Since 2009, only 2% of what companies earned by issuing "bonds", borrowing at low interest rates, was spent towards investing in new machines and technologies to improve operations, according to the New York Times.
Instead, they used that money to have their companies buy back shares of their own stocks.
This decreased the number of shares in circulation, which increases the price of each individual share of stock.
And since the CEOs and senior executives are making so much of their income from getting stock from their companies, they were able to cash in and make billions in personal profits, at the expense of the companies, the workers, and our society as a whole.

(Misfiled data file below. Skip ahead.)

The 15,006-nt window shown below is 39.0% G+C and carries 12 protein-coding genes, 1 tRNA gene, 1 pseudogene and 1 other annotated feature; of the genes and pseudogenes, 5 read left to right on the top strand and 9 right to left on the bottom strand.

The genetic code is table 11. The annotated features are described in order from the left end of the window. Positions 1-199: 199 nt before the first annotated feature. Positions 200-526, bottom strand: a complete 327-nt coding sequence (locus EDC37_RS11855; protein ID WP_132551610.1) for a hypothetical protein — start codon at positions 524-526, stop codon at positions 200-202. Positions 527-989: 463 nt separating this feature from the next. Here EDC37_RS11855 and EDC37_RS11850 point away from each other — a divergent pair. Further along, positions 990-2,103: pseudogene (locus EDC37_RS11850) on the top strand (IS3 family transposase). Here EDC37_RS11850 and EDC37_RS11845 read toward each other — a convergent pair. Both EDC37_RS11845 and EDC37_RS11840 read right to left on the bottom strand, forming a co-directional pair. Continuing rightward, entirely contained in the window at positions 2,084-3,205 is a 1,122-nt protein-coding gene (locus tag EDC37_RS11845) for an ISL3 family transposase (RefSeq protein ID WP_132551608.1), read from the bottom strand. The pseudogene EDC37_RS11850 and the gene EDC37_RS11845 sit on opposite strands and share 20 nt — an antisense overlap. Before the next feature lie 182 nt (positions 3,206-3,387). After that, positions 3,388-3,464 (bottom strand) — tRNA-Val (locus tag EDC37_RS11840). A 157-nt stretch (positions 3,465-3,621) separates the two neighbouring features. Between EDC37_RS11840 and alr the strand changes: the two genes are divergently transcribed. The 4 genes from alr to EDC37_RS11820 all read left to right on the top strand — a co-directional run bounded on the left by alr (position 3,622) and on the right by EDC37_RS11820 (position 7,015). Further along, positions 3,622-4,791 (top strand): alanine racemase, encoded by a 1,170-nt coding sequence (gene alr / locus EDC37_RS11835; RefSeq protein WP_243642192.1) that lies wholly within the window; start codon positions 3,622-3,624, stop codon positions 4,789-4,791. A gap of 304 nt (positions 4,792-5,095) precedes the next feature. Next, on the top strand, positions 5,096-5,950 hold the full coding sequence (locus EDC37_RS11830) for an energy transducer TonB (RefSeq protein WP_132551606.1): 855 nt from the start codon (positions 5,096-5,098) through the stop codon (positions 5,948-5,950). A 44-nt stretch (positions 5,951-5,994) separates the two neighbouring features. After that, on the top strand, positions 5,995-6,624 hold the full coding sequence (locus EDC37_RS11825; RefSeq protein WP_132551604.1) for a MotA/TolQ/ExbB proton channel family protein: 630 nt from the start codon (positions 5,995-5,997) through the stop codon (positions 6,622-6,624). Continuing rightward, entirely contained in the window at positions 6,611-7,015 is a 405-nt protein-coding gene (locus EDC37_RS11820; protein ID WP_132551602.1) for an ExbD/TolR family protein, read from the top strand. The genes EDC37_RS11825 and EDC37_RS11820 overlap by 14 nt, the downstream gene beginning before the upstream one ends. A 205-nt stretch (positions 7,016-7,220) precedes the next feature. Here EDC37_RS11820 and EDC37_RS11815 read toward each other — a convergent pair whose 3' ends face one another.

In the decade between 2003 and 2012, the 449 companies in the S&P 500 used 54% of their earnings to buy back their own stocks, and they used another 37% of their earnings to pay out dividends to wealthy investors and their CEOs.
That leaves only 9% of what those companies earned for things like increasing wages, improving technology, and generally creating real wealth for the American economy.
And this year, CNN Money expects the total value of stock buybacks and dividends to hit 1 trillion dollars this year, for the first time, ever.
That's 1 trillion dollars that is mostly going straight to the top 1% in this country.
That's 1 trillion dollars that's being siphoned out of the American economy, and the bulk of it is simply off-shored into Swiss bank accounts and other tax havens by multimillionaire and billionaire CEOs.
And nearly 900 billion dollars of investment-grade corporate debt had been issued, low-cost money borrowed, by August of this year alone.